I REMEMBER going to the Cork Jazz Festival in the 2000s and being irritated that it was sponsored by a beer company. That wasn’t the worst part, though. It was the way people acted. Maybe they just didn’t like jazz. Okay, okay. I know it’s a niche thing, sort of. Fine. But… what was it with the whole ‘being seen’ thing? I still remember. A weekend up in the city, away from the quieter days in West Cork. A city break, yeah. That was it. And a festival of jazz. Amazing, right? In theory, yes. In practice, it was a zoo.
The overwhelming loudness of the people drowning out the music with boozy jokemaking was the start of a series of disappointments: more and more large-scale events in the years I would attend them since would seem to be less about the art, and more about ‘going there with my friends,’ ie, people ‘looking cool’ together instead of actually listening to the music, or having a good conversation. What about the craic, like?
Ireland, though, for what its worth, was where exactly I learned how to begin to design S P A C E. Space for remarkable connection. Space for really sharing, deeply. For poetry and art and music happen in that country, or used to, I don’t know what’s going on now. I went to my first writing circle there, at the West Cork Arts Centre. I went to the West Cork Literary Arts Festival, and met the people at Fish Publishing who helped me understand that writing isn’t about trying to sound like a writer, it’s about telling a damn good story. Or improvising one. I still remember that week of opening up, trying things, sharing, and lots of pints. Rounds, as they say. It was what you call ‘a formative experience.’ What some people who are interested in vocabulary words would maybe see as a chapter in: bildungsroman.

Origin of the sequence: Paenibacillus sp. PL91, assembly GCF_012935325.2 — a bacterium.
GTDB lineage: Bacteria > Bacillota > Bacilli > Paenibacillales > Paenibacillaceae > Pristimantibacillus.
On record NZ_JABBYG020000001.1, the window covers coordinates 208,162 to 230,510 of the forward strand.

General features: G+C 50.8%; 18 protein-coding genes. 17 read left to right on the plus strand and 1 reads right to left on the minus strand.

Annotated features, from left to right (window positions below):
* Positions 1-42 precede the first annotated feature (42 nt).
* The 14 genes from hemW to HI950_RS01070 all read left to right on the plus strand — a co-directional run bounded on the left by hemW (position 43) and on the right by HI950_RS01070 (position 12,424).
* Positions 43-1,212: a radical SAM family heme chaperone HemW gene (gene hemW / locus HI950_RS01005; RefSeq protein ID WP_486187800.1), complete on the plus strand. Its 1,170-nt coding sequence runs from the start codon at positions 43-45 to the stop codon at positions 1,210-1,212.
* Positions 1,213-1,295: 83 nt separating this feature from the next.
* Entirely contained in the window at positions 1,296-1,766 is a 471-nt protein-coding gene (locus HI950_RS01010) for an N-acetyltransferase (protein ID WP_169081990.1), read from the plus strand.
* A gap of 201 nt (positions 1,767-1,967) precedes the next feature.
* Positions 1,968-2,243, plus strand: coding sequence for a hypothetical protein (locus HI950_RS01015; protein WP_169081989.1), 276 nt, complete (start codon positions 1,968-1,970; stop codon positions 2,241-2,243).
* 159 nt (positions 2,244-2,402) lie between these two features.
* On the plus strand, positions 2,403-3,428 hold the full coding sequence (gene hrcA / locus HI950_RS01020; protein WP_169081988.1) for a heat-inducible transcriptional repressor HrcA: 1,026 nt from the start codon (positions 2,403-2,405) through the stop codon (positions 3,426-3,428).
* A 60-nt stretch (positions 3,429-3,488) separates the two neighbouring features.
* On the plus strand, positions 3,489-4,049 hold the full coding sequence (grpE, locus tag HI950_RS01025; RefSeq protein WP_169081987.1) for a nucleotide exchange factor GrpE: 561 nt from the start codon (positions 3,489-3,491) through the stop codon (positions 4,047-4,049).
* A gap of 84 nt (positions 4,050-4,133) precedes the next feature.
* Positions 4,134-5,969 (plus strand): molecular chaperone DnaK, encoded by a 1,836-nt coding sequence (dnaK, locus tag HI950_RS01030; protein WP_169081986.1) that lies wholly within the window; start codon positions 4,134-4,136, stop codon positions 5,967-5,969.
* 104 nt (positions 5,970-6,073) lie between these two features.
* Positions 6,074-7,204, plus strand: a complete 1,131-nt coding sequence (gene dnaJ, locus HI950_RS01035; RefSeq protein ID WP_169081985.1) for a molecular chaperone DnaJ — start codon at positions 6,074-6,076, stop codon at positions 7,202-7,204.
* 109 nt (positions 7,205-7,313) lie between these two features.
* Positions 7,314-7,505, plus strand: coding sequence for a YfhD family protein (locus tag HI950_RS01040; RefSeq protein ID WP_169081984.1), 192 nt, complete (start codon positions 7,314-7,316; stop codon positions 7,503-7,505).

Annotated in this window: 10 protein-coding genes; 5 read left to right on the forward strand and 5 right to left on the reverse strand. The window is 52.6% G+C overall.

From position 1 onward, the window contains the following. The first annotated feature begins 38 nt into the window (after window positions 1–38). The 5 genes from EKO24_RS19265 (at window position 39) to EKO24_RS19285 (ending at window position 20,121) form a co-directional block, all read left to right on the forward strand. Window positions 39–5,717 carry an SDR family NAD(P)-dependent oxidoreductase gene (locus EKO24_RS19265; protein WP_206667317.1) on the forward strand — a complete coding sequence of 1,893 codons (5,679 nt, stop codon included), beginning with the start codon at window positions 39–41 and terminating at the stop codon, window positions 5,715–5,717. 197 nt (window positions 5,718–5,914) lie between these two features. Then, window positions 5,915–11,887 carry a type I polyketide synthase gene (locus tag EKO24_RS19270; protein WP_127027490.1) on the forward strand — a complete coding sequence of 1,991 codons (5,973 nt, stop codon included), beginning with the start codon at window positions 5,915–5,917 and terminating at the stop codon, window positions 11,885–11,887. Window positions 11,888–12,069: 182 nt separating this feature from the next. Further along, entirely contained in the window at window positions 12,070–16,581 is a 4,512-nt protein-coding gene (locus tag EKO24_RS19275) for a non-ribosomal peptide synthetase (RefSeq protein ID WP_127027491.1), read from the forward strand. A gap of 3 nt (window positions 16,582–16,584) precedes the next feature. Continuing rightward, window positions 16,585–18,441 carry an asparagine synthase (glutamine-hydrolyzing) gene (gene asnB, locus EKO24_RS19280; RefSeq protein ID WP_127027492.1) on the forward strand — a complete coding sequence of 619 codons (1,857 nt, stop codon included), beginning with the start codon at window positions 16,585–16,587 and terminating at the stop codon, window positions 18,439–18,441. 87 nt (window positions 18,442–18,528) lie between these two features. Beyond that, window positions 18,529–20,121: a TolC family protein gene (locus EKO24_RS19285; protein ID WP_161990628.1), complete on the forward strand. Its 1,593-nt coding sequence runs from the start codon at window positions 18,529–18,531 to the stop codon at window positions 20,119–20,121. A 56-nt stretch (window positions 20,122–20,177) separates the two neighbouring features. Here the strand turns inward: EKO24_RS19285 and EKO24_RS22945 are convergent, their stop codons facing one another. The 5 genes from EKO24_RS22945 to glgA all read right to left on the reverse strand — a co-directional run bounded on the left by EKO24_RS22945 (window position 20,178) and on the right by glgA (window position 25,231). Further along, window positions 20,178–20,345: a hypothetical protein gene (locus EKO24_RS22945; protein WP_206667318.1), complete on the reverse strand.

Writing to learn, learning to write
Later, I wrote The Elopement (listen to the interview on NPR), but I forgot to put in all the things about Ireland that helped me become the designer of S P A C E that I am, today. I make space the way Irish people taught me: hosting, welcoming, inviting, sharing. I make space the way, too, I learned how from the philosophy circles at my high school summer in Laurinburg, NC, at a place called Governor’s School East. Where I met four people I am still to this day in touch with and whose stories I have followed closely, so much so, in fact, that I still feel like if it weren’t for that summer, and it was only six weeks, I wouldn’t have been tuned in to the kinds of things that say, ‘You know what? Grades don’t matter. Heck, we’re not even going to have them, this summer. And you know what I want to do? Let you lead this conversation. Let’s sit in a circle. Let’s have a dialogue. The kind with a center and not sides.’ GSE, as we called it, was an even earlier formative step. In this narrative of S P A C E.